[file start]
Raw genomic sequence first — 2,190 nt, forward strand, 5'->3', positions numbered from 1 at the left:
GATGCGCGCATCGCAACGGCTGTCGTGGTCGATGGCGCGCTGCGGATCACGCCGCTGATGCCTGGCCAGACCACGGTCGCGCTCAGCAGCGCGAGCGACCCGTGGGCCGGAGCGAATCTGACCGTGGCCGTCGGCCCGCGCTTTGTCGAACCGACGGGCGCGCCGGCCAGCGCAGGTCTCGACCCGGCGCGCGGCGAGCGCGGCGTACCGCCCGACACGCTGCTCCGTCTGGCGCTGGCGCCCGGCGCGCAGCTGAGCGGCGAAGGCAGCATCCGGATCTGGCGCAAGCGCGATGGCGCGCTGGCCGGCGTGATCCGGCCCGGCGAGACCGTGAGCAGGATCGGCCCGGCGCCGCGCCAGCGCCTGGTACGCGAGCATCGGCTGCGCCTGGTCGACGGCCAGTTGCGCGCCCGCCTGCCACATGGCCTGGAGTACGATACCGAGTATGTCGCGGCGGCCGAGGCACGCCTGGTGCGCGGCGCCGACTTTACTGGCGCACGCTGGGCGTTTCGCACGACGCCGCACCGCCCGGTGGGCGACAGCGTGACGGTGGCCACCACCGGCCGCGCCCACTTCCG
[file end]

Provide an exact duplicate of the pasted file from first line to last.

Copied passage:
Raw genomic sequence first — 2,190 nt, forward strand, 5'->3', positions numbered from 1 at the left:
GATGCGCGCATCGCAACGGCTGTCGTGGTCGATGGCGCGCTGCGGATCACGCCGCTGATGCCTGGCCAGACCACGGTCGCGCTCAGCAGCGCGAGCGACCCGTGGGCCGGAGCGAATCTGACCGTGGCCGTCGGCCCGCGCTTTGTCGAACCGACGGGCGCGCCGGCCAGCGCAGGTCTCGACCCGGCGCGCGGCGAGCGCGGCGTACCGCCCGACACGCTGCTCCGTCTGGCGCTGGCGCCCGGCGCGCAGCTGAGCGGCGAAGGCAGCATCCGGATCTGGCGCAAGCGCGATGGCGCGCTGGCCGGCGTGATCCGGCCCGGCGAGACCGTGAGCAGGATCGGCCCGGCGCCGCGCCAGCGCCTGGTACGCGAGCATCGGCTGCGCCTGGTCGACGGCCAGTTGCGCGCCCGCCTGCCACATGGCCTGGAGTACGATACCGAGTATGTCGCGGCGGCCGAGGCACGCCTGGTGCGCGGCGCCGACTTTACTGGCGCACGCTGGGCGTTTCGCACGACGCCGCACCGCCCGGTGGGCGACAGCGTGACGGTGGCCACCACCGGCCGCGCCCACTTCCG